“An understanding of heredity is also important so when new research and studies are reported on the genetic background of more susceptible populations, people will be able to understand how they may be impacted,” explains Santoro. “Also, exploring coronavirus and specifically, SARS-CoV 2 and human genetics could reveal important insights of how the virus infects certain populations more than others and why some with COVID-19 develop severe disease. All this will be very helpful in fighting the pandemic.”

In addition to the biology programs relevant to today’s pandemic, Santoro explains how Reinhardt’s overall science program is somewhat unique in Georgia, providing students with more hands-on experiences.

“A unique aspect about the sciences at Reinhardt results from our small class sizes. We can provide our students many individualized opportunities whether in the lab or independent faculty-mentored research,” says Santoro. “Our 525-acre campus is a premier education center for biology, environmental science, and conservation in northern Cherokee County, which is less developed than the surrounding communities. Since much of the campus is undeveloped, it is a great outdoor laboratory suitable for a wide range of disciplines to study the interactions of many different organisms, including humans and their impact on the landscape.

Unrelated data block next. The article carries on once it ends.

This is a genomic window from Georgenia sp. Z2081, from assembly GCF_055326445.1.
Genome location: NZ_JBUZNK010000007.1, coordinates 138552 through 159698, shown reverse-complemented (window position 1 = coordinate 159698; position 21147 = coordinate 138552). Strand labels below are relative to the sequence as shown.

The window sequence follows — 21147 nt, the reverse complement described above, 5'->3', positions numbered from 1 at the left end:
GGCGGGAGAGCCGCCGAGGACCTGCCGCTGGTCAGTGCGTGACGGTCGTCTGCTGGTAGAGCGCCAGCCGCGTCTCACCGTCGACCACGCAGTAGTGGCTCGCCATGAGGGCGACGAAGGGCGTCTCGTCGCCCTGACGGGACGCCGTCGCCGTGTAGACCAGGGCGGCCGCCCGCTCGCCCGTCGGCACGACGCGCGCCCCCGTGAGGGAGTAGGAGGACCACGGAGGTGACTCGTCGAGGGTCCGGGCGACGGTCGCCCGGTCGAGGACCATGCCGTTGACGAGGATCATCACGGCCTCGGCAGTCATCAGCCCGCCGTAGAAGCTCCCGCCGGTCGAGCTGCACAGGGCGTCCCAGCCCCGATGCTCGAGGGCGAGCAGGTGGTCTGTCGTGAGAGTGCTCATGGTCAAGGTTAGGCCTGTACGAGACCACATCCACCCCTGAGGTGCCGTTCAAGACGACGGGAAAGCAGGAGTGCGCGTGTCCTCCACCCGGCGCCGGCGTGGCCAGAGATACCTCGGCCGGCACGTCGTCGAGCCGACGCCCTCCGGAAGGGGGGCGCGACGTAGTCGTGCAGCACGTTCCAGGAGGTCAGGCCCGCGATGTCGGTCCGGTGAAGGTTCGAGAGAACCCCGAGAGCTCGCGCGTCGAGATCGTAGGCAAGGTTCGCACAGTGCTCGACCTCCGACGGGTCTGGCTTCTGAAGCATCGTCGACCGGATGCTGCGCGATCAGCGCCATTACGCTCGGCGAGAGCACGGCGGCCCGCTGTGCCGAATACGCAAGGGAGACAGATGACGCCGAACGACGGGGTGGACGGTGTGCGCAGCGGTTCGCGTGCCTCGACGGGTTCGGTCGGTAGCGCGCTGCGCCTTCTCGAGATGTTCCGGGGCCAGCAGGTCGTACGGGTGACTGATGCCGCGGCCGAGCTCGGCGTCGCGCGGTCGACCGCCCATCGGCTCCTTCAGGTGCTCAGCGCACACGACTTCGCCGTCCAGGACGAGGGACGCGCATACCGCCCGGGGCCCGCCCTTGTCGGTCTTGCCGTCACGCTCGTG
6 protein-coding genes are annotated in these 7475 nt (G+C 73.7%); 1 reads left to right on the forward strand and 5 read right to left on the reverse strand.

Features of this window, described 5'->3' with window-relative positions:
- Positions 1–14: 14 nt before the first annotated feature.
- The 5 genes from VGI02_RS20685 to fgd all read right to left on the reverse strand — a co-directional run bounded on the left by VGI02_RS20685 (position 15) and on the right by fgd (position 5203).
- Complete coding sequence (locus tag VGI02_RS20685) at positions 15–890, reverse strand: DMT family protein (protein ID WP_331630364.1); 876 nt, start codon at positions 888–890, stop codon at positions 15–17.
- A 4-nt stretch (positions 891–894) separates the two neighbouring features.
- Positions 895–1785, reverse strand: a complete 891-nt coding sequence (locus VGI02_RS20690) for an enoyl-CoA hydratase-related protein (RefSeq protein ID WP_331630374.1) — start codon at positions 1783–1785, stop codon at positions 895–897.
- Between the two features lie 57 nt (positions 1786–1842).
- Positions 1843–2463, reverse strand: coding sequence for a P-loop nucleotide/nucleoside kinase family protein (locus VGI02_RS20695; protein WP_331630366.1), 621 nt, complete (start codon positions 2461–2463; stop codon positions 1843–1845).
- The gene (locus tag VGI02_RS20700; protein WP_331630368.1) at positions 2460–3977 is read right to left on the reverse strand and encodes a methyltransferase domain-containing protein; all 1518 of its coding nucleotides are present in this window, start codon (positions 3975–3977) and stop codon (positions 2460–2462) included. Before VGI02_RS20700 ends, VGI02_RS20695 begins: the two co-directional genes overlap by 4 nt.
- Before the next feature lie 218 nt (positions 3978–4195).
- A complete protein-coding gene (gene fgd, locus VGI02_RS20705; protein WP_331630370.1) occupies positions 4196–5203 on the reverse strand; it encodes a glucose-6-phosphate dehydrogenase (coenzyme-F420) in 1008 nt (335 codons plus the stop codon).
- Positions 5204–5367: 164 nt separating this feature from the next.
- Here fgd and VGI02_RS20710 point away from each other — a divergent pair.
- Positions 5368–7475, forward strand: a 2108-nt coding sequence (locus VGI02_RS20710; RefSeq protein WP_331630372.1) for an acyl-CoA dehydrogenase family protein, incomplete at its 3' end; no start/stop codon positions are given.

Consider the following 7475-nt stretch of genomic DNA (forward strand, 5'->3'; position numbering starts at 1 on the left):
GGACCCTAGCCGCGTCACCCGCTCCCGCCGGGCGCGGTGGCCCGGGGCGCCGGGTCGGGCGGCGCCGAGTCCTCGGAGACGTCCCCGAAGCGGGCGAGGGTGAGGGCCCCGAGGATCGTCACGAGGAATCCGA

The campus sits at the intersection of three major ecoregions and is a biodiversity hotspot, especially for aquatic organisms, in the greater Coosa River basin, one of the most biodiverse aquatic systems in North America. The campus is home to more than 35 species of fish, two federally protected animals, and numerous native species of plants and is adjacent to an American chestnut orchard. Because of this biodiversity, unique opportunities exist for biology students to participate in long-term faculty-mentored research studies and surveys done on campus and surrounding areas with plants and animals.”

Dr. Santoro is proud of the work of Reinhardt faculty and biology students, “students are encouraged to pursue independent regional research studying the local biodiversity as well as pursuing internships. We even have two National Science Foundation (NSF) supported scholarship opportunities for our students. The S-STEM grant provides 4-year scholarship support and mentoring to low-income and talented students interested in science and research careers. The Noyce grant provides funding to recruit, support and prepare biology or mathematics majors to become high school teachers. The goal for these NSF-funded grants is to help increase the diversity and number of students interested in careers in the STEM workforce.

In the past ten years, more than 50 Reinhardt students, an average of 4-5 annually, have completed research projects with several presenting their results at local and regional conferences. Maybe one of these students will go on to make a major impact on fighting the next pandemic”